Contractors claim differential treatment from Creekside

A photo taken from the park's main front driveway shows a boil water notice on a sign board in front of the park's office building on Friday afternoon, Aug. 3. (Photo by Steve Southwell)

While residents from Creekside Mobile Home park have previously expressed fear of retaliation from management, third party contractors also experienced similar treatment.

The water conditions at Creekside have long been an issue for residents. The mobile home park is on a private water system not connected to city water at all, and residents say it frequently loses pressure and is otherwise contaminated to where they need to boil their water because it is not safe to drink. Residents report this ranges from being a monthly to weekly occurrence. Documents obtained by The Lewisville Texan Journal show the water system has frequently violated Texas Commission on Environmental Quality guidelines, including ones surrounding how to notify residents to boil their water.

Throughout our coverage of this issue, residents have almost uniformly requested to remain anonymous for fear that the property managers will retaliate against them for speaking to the media. They say they have seen neighbors fined selectively based on whether or not management is happy with them. Now, repair workers and property financiers who work with the park are reporting similar treatment.

Jerry Eaton, owner of Rodeo Homes, has worked in Creekside for more than 30 years, buying out lots and homes then selling them to residents. He currently owns about 36 homes in the park and said he’s never had a company treat its customers the way he’s seen it here.

“I’ve gone through about six owners now, and this has got to be the worst company I’ve ever had to deal with in terms of getting anything accomplished,” Eaton said. “Our customers are nearly ready to default on their loans just to get out of the park. It’s terrible.”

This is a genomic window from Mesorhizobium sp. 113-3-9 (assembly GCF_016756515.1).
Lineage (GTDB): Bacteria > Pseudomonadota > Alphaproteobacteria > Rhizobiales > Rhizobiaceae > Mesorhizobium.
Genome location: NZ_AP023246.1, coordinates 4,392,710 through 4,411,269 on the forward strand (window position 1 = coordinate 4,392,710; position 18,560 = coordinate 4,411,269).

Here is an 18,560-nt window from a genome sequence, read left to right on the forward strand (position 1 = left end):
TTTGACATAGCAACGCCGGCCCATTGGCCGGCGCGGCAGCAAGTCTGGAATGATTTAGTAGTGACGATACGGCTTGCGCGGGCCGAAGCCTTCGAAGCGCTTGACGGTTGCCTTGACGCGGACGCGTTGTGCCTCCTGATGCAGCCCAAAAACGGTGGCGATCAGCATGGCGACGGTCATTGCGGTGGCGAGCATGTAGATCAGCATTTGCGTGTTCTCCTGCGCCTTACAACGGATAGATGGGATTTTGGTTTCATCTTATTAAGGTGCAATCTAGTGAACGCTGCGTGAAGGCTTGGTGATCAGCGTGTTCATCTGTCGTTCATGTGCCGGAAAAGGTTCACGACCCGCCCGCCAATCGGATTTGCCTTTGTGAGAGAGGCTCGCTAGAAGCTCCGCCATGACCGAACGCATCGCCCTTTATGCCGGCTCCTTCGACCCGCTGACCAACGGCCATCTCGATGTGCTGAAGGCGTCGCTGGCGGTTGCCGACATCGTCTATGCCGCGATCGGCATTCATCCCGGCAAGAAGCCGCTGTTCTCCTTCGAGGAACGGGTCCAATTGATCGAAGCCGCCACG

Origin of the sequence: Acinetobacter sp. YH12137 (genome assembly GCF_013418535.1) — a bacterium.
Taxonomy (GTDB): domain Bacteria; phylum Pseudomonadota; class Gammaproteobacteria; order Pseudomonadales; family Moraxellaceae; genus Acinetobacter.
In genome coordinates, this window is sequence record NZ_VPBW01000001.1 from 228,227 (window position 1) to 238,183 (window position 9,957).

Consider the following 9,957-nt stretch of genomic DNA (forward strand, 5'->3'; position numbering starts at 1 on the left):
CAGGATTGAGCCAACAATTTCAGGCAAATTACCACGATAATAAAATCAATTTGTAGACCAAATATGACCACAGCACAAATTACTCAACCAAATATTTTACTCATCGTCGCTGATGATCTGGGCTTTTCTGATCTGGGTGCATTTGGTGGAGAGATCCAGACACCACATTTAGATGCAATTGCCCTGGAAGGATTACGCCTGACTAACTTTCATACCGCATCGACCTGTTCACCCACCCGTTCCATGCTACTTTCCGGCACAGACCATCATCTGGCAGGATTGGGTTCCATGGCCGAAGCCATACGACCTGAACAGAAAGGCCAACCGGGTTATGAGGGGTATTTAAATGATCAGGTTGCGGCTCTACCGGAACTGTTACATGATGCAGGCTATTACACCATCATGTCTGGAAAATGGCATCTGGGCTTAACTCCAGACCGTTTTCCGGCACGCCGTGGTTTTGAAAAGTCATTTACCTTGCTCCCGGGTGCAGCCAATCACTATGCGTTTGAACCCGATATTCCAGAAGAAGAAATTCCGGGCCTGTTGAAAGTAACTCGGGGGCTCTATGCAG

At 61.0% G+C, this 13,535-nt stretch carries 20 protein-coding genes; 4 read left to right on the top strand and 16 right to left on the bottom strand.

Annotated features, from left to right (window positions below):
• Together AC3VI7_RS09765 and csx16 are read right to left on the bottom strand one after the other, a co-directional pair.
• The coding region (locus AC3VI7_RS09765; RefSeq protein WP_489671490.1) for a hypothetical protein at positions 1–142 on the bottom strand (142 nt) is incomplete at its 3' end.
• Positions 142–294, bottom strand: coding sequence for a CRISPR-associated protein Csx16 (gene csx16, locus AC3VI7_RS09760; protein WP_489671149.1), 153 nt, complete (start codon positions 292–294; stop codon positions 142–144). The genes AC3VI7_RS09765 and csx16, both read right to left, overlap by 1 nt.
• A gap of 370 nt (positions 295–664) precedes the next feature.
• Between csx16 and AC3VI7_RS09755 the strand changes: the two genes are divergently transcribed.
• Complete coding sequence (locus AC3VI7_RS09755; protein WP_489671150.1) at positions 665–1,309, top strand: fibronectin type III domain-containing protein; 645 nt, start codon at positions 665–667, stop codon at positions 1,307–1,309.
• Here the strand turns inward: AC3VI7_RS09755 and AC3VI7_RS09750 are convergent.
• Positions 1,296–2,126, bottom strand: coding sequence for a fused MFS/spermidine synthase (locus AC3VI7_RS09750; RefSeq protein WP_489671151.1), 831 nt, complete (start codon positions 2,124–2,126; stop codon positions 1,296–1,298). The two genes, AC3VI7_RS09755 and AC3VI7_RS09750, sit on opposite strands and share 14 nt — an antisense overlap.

Bayshore Home Sales, an affiliate of Creekside, currently has 24 homes for sale, in direct competition with Eaton.

RHP Properties, a property investment firm based in Michigan, has managed the mobile park home since 2011. Creekside community manager Elizabeth Sandoval declined to comment personally. RHP spokesperson Christine Snyder said Sandoval’s supervisor, Ken Axton, would not be made available for comment.

Dennis Arnold, a third party contractor working for Texas Property Services, works with Eaton at Creekside remodeling and renovating homes. If Arnold gets fined by Creekside for any violations, Eaton must pay as the legal broker. Both claim to have fines against them for actions they were not aware were punishable.

“The park fined me $50 because Arnold had two wheels of a 16 foot trailer parked on the grass,” Eaton said.

Eaton claims he was also charged $200 for water during one renovation project. He said residents’ average water bill is $30-$45.

“We only wash our brushes out,” Eaton said. “We might use the bathroom from time to time of course, but it’s mainly just washing out your brushes and things like that. [They] expect me to know what the rules are and abide by them even though I have never seen the rules.”

Arnold said he had to halt a project for a day and a half because he was without water during that time.

“After [the water] got back on, I cut my hand, and when I went to wash my hands, it burned worse than if I had put a razor blade in it,” Arnold said. “It doesn’t feel safe.”

Arnold, who has been working in Creekside consistently since January, claims the park had a boil water notice up for at least three to four months of the year. Though water systems are required to send out notices when the water has been contaminated and needs to be boiled, Creekside will regularly set a sign out in front of the complex, leaving residents who do not or can not leave the house without notice. Arnold said this sign was out for months. He expressed concern as to whether the park is trying to fix the issue.

“They actually have third party water companies who would work on this and the fact they’re not releasing any names leads me to believe they’re not having anybody work on [it],” Arnold said.

Eaton said the situation is very unpleasant to residents.

“I can’t imagine drinking [the water] because it smells so bad,” Eaton said. “The water is horrendous.”

The Lewisville Texan Journal has received numerous resident complaints against Creekside and is compiling them as part of our ongoing coverage. If you have had an issue with the mobile home park, message us on Facebook or email us at


  1. This is unbelievable! I am sickened by the way poor people that are afraid to speak up are treated. I am sure they are treated this way because they have no one to represent them. This company should be ashamed.

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